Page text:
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Europe seeks to limit coronavirus crisis with unprecedented offers to pay private-sector salaries

France is among the countries that have committed to paying private-sector salaries. (Thibault Camus/AP)

BRUSSELS — As the coronavirus pandemic halts activity around the globe, governments are considering extreme measures to limit the economic damage, including supporting private-sector salaries to an extent never before seen in capitalist systems.

In the United States, the economic response has taken the form of a $2 trillion stimulus plan. But while Congress was debating that legislation, and while U.S. companies have been shedding jobs, many European countries have rolled out even more ambitious programs to shield their citizens and businesses.

France, Germany, Denmark, Britain and others have decided to take over the payrolls of struggling companies, so that workers don’t get laid off. The hope is that by paying people to stay home, governments can slow the virus’s spread while also averting an economic depression.

The pricey gamble could work if the coronavirus crisis lasts just a few months, many economists say, since companies would be able to exit their frozen status almost immediately. But if the restrictions drag on, the financial support could saddle European governments with gigantic bills while also failing to avert the collapse of businesses.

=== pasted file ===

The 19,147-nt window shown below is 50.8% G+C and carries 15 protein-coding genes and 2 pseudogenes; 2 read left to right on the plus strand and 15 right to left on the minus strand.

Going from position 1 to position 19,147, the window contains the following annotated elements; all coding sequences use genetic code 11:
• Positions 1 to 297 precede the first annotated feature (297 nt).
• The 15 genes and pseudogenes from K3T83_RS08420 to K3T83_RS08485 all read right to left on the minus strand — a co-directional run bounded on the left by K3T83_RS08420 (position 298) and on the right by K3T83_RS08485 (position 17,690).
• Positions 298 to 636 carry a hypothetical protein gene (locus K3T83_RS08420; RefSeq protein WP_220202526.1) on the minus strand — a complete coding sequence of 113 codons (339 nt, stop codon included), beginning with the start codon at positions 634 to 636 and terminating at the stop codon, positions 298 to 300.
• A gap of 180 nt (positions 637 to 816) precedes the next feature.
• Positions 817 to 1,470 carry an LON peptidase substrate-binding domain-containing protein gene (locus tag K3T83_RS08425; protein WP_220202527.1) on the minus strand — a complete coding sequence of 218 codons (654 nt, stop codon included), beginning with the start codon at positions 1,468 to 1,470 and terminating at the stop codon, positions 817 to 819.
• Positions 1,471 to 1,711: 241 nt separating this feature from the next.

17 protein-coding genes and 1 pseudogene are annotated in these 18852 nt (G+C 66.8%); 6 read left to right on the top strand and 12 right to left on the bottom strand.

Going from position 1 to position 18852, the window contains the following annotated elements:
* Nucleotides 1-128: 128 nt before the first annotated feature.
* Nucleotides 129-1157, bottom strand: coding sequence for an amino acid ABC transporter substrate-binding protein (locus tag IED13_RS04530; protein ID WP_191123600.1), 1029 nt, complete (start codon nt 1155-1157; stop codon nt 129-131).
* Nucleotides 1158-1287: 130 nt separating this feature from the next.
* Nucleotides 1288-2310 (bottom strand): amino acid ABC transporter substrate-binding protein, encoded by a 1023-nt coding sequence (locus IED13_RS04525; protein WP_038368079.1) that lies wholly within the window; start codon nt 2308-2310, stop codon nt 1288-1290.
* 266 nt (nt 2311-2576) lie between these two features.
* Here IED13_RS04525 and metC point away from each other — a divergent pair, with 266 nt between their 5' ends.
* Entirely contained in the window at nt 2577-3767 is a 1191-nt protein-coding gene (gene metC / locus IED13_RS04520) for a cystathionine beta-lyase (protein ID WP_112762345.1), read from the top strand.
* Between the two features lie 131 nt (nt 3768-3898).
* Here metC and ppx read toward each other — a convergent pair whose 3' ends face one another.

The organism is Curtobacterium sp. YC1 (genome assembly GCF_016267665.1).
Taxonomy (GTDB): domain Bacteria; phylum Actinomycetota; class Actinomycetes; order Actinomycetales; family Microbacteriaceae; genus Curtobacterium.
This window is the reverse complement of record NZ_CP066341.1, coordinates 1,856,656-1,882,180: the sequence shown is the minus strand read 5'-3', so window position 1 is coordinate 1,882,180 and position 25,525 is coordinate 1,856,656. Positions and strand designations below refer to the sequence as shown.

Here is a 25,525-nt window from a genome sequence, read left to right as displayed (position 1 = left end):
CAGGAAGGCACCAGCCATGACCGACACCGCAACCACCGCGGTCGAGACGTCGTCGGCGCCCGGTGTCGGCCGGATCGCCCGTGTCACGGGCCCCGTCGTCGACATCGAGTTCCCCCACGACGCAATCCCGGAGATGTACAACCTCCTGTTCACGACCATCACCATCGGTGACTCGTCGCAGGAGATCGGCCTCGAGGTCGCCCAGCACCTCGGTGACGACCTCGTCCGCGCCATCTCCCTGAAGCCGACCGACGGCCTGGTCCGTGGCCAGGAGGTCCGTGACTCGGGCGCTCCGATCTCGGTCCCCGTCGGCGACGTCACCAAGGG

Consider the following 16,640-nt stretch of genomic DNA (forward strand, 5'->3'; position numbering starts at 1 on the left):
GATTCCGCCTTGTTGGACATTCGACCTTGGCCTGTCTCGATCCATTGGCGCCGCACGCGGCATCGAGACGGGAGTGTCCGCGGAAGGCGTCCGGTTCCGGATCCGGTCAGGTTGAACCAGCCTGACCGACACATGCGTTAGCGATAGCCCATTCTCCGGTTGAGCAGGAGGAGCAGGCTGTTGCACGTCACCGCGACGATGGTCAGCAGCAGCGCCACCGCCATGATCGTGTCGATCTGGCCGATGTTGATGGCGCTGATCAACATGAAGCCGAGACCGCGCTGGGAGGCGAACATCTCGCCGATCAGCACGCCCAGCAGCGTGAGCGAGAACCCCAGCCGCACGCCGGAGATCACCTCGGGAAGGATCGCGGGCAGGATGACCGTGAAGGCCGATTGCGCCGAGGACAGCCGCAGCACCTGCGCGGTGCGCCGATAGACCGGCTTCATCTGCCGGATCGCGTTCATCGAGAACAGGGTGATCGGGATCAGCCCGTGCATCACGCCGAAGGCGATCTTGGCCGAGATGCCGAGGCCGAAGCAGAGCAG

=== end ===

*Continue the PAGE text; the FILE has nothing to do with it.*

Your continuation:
Underwriting wages and bolstering the safety net would result in “significantly smaller rises in unemployment, and a big rise in public debt. It brings challenges. But policymakers’ job right now is to make uncertainty matter a lot less,” said Torsten Bell, chief executive of the Resolution Foundation, a British think tank that advised the British government on its vast effort to guarantee private payrolls.

Since many European countries had similar social safety net programs already, albeit in far more limited form, the salary supports were relatively easy to expand, almost literally overnight in many places, amid widespread consensus. When they imposed their economically devastating lockdowns, countries were thus able to signal to workers that their livelihoods would remain intact and to businesses that they wouldn’t immediately implode.